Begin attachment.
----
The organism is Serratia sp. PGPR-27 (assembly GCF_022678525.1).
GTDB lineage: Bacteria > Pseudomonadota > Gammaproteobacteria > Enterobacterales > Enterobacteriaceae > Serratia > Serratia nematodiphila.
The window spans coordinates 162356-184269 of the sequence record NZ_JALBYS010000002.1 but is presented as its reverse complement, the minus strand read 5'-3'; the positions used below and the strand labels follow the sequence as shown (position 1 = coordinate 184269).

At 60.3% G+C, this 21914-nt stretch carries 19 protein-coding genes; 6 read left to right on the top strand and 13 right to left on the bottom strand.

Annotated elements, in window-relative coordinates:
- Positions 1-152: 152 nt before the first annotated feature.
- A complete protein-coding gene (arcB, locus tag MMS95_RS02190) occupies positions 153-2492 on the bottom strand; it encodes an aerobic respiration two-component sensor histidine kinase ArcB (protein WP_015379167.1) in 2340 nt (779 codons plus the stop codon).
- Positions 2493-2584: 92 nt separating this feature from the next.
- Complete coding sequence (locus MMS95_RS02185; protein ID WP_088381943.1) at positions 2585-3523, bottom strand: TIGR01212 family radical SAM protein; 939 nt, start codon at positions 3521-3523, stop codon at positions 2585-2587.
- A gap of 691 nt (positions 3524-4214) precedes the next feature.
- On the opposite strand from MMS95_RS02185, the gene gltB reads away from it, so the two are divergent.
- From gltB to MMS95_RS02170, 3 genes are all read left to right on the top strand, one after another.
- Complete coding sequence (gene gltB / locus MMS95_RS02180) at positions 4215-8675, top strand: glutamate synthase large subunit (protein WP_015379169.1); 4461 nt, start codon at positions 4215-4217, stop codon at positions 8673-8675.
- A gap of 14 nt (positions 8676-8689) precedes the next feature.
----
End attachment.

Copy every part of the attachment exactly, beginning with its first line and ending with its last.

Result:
The organism is Serratia sp. PGPR-27 (assembly GCF_022678525.1).
GTDB lineage: Bacteria > Pseudomonadota > Gammaproteobacteria > Enterobacterales > Enterobacteriaceae > Serratia > Serratia nematodiphila.
The window spans coordinates 162356-184269 of the sequence record NZ_JALBYS010000002.1 but is presented as its reverse complement, the minus strand read 5'-3'; the positions used below and the strand labels follow the sequence as shown (position 1 = coordinate 184269).

At 60.3% G+C, this 21914-nt stretch carries 19 protein-coding genes; 6 read left to right on the top strand and 13 right to left on the bottom strand.

Annotated elements, in window-relative coordinates:
- Positions 1-152: 152 nt before the first annotated feature.
- A complete protein-coding gene (arcB, locus tag MMS95_RS02190) occupies positions 153-2492 on the bottom strand; it encodes an aerobic respiration two-component sensor histidine kinase ArcB (protein WP_015379167.1) in 2340 nt (779 codons plus the stop codon).
- Positions 2493-2584: 92 nt separating this feature from the next.
- Complete coding sequence (locus MMS95_RS02185; protein ID WP_088381943.1) at positions 2585-3523, bottom strand: TIGR01212 family radical SAM protein; 939 nt, start codon at positions 3521-3523, stop codon at positions 2585-2587.
- A gap of 691 nt (positions 3524-4214) precedes the next feature.
- On the opposite strand from MMS95_RS02185, the gene gltB reads away from it, so the two are divergent.
- From gltB to MMS95_RS02170, 3 genes are all read left to right on the top strand, one after another.
- Complete coding sequence (gene gltB / locus MMS95_RS02180) at positions 4215-8675, top strand: glutamate synthase large subunit (protein WP_015379169.1); 4461 nt, start codon at positions 4215-4217, stop codon at positions 8673-8675.
- A gap of 14 nt (positions 8676-8689) precedes the next feature.